Hedge funds aggressively bought into financial stocks following the collapse of Silicon Valley Bank but spent much of April selling their exposure to the sector, S&P Global Market Intelligence research found. Throughout April, Hedge funds reduced exposure to financial stocks by 1% after boosting it by 5.5% in March.

"The latest trends in capital flows show that hedge funds are largely taking a significantly bullish view of the stock market so far in 2023 in comparison to other active market participants, despite a relatively flat and often volatile performance in equities," according to the report.

Courtesy of S&P Global Market Intelligence

Going deeper

"How to Bring More Predictive Power to Economic Forecasts," a report in Wharton's business journal, examines a new study coauthored by Wharton’s Jules van Binsbergen that uses a machine learning algorithm to produce granular forecasts for GDP growth, employment, and interest rate decisions.

Binsbergen told Knowledge at Wharton: “If you want to better understand the role that sentiment has on economic activity, GDP growth, labor market decisions, and other fundamentals, it’s always better to have more granular and longer time series data. We show this sentiment has predictive power for economic activity over and above the standard predictors such as the so-called yield spread, or the difference between long-term and short-term interest rates as well as lagged GDP data (or economic growth after it occurred).”


Cathy R. Smith was named CFO at Nordstrom, Inc. (NYSE: JWN), effective May 29. Smith joins Nordstrom from Bright Health Group, where she has served as chief financial and administrative officer since 2020. Before Bright Health, Smith worked as the CFO for Target Corporation for five years. During that time, Target achieved double-digit revenue and EPS growth. Before Target, Smith served as CFO for public companies Express Scripts, Walmart International, Gamestop, Centex, Kennametal, Textron, and Raytheon.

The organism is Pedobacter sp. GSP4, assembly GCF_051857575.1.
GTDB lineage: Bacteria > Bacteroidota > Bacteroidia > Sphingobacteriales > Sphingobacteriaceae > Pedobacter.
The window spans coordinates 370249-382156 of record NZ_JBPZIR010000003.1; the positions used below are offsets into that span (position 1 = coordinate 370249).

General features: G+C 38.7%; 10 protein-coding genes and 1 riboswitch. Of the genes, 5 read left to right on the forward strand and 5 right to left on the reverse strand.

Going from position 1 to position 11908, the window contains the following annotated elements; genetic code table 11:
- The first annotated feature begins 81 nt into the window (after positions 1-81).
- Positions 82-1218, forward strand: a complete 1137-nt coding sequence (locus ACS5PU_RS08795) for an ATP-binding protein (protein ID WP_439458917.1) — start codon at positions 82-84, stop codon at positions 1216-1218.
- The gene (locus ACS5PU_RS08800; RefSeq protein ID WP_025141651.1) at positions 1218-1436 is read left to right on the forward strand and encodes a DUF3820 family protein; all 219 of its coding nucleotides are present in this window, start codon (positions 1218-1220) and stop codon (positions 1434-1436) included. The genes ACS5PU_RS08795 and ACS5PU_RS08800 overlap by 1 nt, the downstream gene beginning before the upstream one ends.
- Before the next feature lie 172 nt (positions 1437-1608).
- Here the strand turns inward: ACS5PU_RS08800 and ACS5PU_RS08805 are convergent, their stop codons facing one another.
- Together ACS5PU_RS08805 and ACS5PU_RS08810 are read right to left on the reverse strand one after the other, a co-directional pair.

James "Jay” Saccaro was named VP and CFO at GE HealthCare (Nasdaq: GEHC), a global precision care innovator, effective June 1. Saccaro succeeds Helmut Zodl who is remaining with the company to lead special projects regarding separation from GE. Saccaro joins GE HealthCare from Baxter International, where he has been serving as its EVP and CFO since 2015. Before rejoining Baxter, he was SVP and CFO at Hill-Rom Corporation. Saccaro had previously served as corporate vice president and treasurer of Baxter from 2011 to 2013. He first joined that company in 2002 as manager of strategy for Baxter’s BioScience business, and over the years assumed various positions for the company’s operations in Europe, the Middle East, and Africa.


“I guarantee you that many of these CEOs who are calling people back to the office in New York City are going away to the Hamptons for the summer or going to Europe in August.”

—Airbnb CEO Brian Chesky said on The Verge’s Decoder podcast in an interview released Wednesday that he thinks that the managers demanding workers regularly come back to the office may not practice what they preach.